Melbourne taxis and Sydney taxis

Posted by  Shawn Callahan —May 8, 2008
Filed in Anecdotes

Last week Melbourne was witness to our taxi drivers protesting in the city streets against their poor working conditions. The protest was sparked by the fatal stabbing of a fellow taxi driver. Among a range of improvements, the drivers wanted taxi owners to make available security screens that wrap around their driver’s seat.

This week I was in Sydney and Daryl reminded me that taxis there were once big users of driver security screens but they’re rarely seen these days. We have also noticed a marked improvement in the quality of Sydney taxis over the last couple of years. So when we jumped into a cab we asked the driver why the screens had disappeared.

The driver knew exactly what had changed. “A couple of years ago some new legislation was brought in that enabled taxi drivers to refuse a fare,” he said. “Now we choose who gets into our cab and as a result violence has dropped. We also know if a single, male passenger, wearing a cap (to shield his face from the in-car security camera) jumps into the back seat, it’s likely to be trouble, and we tell them to get out.”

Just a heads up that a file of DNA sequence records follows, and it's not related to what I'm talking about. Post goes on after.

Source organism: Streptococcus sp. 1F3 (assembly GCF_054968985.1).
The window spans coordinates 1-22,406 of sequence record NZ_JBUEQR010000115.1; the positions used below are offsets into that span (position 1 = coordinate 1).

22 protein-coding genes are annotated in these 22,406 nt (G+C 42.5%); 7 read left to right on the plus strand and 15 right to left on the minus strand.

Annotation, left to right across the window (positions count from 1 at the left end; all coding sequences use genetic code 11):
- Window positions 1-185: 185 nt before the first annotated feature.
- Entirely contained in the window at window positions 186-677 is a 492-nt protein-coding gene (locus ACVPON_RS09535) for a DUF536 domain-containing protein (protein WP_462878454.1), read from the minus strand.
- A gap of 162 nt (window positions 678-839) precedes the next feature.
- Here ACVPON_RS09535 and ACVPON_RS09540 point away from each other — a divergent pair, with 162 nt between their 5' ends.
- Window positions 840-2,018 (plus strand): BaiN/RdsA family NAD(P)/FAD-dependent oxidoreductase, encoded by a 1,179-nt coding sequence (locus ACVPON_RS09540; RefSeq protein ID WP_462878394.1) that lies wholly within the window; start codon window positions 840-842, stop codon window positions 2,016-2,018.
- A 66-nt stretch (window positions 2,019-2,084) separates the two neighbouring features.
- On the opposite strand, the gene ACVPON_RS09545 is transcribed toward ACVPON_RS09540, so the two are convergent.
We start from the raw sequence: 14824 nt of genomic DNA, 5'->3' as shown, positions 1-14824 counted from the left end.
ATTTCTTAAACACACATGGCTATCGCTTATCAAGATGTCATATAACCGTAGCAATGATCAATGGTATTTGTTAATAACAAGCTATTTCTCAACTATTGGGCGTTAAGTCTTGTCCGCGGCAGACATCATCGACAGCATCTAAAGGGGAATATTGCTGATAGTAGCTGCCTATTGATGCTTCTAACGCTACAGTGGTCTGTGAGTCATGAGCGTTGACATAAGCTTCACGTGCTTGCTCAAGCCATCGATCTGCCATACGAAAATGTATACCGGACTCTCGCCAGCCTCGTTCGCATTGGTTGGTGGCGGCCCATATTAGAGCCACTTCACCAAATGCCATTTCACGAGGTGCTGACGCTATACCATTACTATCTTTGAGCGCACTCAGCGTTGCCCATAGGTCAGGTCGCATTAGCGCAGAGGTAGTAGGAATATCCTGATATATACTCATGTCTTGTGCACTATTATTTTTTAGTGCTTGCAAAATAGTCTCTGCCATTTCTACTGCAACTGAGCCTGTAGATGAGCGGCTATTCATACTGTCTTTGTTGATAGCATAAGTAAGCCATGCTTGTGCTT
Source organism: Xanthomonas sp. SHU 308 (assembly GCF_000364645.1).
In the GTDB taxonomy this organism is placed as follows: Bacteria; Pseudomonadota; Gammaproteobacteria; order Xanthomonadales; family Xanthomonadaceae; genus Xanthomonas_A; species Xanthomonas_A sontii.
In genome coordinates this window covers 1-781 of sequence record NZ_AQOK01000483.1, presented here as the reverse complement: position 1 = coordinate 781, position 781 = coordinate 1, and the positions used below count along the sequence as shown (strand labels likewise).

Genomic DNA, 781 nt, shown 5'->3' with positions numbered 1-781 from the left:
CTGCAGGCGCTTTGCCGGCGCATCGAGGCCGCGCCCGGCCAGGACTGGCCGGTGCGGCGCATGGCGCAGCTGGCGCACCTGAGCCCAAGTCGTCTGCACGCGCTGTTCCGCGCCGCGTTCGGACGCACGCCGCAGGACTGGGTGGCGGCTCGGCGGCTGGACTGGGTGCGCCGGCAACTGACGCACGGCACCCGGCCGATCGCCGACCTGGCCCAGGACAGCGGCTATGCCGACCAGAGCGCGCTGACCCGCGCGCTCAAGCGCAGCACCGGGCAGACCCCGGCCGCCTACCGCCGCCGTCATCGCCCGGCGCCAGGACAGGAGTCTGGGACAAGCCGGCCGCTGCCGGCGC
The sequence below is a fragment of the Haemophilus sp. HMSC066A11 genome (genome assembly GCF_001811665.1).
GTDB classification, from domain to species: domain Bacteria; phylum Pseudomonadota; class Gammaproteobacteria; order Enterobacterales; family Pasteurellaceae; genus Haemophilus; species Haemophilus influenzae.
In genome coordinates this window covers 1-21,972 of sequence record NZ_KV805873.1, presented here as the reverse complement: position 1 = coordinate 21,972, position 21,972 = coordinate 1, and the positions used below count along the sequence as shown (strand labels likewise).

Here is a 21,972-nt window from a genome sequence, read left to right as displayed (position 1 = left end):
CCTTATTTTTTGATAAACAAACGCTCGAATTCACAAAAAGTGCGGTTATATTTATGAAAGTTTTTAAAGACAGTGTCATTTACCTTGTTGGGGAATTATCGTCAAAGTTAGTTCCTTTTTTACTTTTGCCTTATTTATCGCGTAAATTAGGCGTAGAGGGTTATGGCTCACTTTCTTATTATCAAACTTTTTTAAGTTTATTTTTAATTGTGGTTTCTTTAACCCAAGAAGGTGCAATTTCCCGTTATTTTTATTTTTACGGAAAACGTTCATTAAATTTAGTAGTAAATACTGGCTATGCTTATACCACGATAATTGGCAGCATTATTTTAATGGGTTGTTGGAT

According to this cabbie, this one intervention has made the big impact on driver security.

I wonder why Melbourne is not learning the lessons from Sydney?

About  Shawn Callahan

Shawn, author of Putting Stories to Work, is one of the world's leading business storytelling consultants. He helps executive teams find and tell the story of their strategy. When he is not working on strategy communication, Shawn is helping leaders find and tell business stories to engage, to influence and to inspire. Shawn works with Global 1000 companies including Shell, IBM, SAP, Bayer, Microsoft & Danone. Connect with Shawn on:

3 Responses to “Melbourne taxis and Sydney taxis”

  1. Ben Says:

    I know someone who worked on the implementation of those screens for drivers in Sydney. There was a lot of demand for them (similar to Melbourne now) until they were introduced, and then were almost universally despised by the drivers. 10 years later, I’ll still get the story from her every month or two about how painful that project was. She still bears a significant grudge against Sydney taxi drivers for making her life hell on that project.

  2. andrew Says:

    The screens are no use in standard Ford Falcons. What is needed are purpose built taxis adapted in build to provide a sensible option for driver safety whilst affording civilised comfortable comunication. As a well experienced former Melbourne cabbie, I will NOT drive again if forced to be squashed for hours behind a cheap add on screen.

  3. jens henriksen Says:

    If we can draw parallels between human individuals (I’m thinking of your post on the “kidnapping busdriver”) and large complex organisations as cities, then maybe we can understand it as a question of “Sydney” not having earned its right to advice or serve as an example for “Melbourne”. After all – it’s people who decide.

Send this to a friend